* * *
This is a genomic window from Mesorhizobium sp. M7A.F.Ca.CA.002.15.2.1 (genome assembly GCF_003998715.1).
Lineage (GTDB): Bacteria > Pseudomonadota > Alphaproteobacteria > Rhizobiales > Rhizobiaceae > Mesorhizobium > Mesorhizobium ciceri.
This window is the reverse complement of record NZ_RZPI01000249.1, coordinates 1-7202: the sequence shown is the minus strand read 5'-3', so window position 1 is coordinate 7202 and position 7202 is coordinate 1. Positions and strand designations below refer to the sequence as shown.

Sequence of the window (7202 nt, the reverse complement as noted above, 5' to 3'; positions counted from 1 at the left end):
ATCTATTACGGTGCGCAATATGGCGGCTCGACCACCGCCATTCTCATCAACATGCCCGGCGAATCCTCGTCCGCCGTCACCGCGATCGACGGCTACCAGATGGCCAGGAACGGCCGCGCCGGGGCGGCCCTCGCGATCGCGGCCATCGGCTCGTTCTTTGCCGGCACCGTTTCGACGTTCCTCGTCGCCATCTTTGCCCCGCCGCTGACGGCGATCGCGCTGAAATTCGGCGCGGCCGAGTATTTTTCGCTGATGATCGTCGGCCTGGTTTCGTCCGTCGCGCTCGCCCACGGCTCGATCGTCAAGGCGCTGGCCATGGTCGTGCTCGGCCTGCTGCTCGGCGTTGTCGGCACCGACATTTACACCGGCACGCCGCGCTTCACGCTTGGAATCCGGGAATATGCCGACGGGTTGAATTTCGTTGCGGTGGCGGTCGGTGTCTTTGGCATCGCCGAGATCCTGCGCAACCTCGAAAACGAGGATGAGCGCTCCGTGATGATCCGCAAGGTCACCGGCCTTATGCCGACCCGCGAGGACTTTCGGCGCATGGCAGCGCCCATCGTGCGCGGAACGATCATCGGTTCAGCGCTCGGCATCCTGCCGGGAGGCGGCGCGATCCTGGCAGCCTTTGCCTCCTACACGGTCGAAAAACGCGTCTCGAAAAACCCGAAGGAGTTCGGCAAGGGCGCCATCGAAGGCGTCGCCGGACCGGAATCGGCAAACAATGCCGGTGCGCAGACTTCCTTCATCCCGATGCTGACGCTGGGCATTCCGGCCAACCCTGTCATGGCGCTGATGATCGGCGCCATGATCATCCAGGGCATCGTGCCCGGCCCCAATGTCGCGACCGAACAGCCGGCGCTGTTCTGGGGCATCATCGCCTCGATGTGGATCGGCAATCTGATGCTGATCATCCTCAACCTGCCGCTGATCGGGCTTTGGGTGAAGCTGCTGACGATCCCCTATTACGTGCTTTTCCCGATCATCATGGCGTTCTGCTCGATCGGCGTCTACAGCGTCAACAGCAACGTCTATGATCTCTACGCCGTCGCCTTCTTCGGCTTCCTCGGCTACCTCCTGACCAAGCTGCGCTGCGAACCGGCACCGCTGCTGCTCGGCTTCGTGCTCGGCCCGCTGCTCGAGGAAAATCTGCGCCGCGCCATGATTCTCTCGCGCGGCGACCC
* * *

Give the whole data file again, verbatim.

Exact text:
This is a genomic window from Mesorhizobium sp. M7A.F.Ca.CA.002.15.2.1 (genome assembly GCF_003998715.1).
Lineage (GTDB): Bacteria > Pseudomonadota > Alphaproteobacteria > Rhizobiales > Rhizobiaceae > Mesorhizobium > Mesorhizobium ciceri.
This window is the reverse complement of record NZ_RZPI01000249.1, coordinates 1-7202: the sequence shown is the minus strand read 5'-3', so window position 1 is coordinate 7202 and position 7202 is coordinate 1. Positions and strand designations below refer to the sequence as shown.

Sequence of the window (7202 nt, the reverse complement as noted above, 5' to 3'; positions counted from 1 at the left end):
ATCTATTACGGTGCGCAATATGGCGGCTCGACCACCGCCATTCTCATCAACATGCCCGGCGAATCCTCGTCCGCCGTCACCGCGATCGACGGCTACCAGATGGCCAGGAACGGCCGCGCCGGGGCGGCCCTCGCGATCGCGGCCATCGGCTCGTTCTTTGCCGGCACCGTTTCGACGTTCCTCGTCGCCATCTTTGCCCCGCCGCTGACGGCGATCGCGCTGAAATTCGGCGCGGCCGAGTATTTTTCGCTGATGATCGTCGGCCTGGTTTCGTCCGTCGCGCTCGCCCACGGCTCGATCGTCAAGGCGCTGGCCATGGTCGTGCTCGGCCTGCTGCTCGGCGTTGTCGGCACCGACATTTACACCGGCACGCCGCGCTTCACGCTTGGAATCCGGGAATATGCCGACGGGTTGAATTTCGTTGCGGTGGCGGTCGGTGTCTTTGGCATCGCCGAGATCCTGCGCAACCTCGAAAACGAGGATGAGCGCTCCGTGATGATCCGCAAGGTCACCGGCCTTATGCCGACCCGCGAGGACTTTCGGCGCATGGCAGCGCCCATCGTGCGCGGAACGATCATCGGTTCAGCGCTCGGCATCCTGCCGGGAGGCGGCGCGATCCTGGCAGCCTTTGCCTCCTACACGGTCGAAAAACGCGTCTCGAAAAACCCGAAGGAGTTCGGCAAGGGCGCCATCGAAGGCGTCGCCGGACCGGAATCGGCAAACAATGCCGGTGCGCAGACTTCCTTCATCCCGATGCTGACGCTGGGCATTCCGGCCAACCCTGTCATGGCGCTGATGATCGGCGCCATGATCATCCAGGGCATCGTGCCCGGCCCCAATGTCGCGACCGAACAGCCGGCGCTGTTCTGGGGCATCATCGCCTCGATGTGGATCGGCAATCTGATGCTGATCATCCTCAACCTGCCGCTGATCGGGCTTTGGGTGAAGCTGCTGACGATCCCCTATTACGTGCTTTTCCCGATCATCATGGCGTTCTGCTCGATCGGCGTCTACAGCGTCAACAGCAACGTCTATGATCTCTACGCCGTCGCCTTCTTCGGCTTCCTCGGCTACCTCCTGACCAAGCTGCGCTGCGAACCGGCACCGCTGCTGCTCGGCTTCGTGCTCGGCCCGCTGCTCGAGGAAAATCTGCGCCGCGCCATGATTCTCTCGCGCGGCGACCC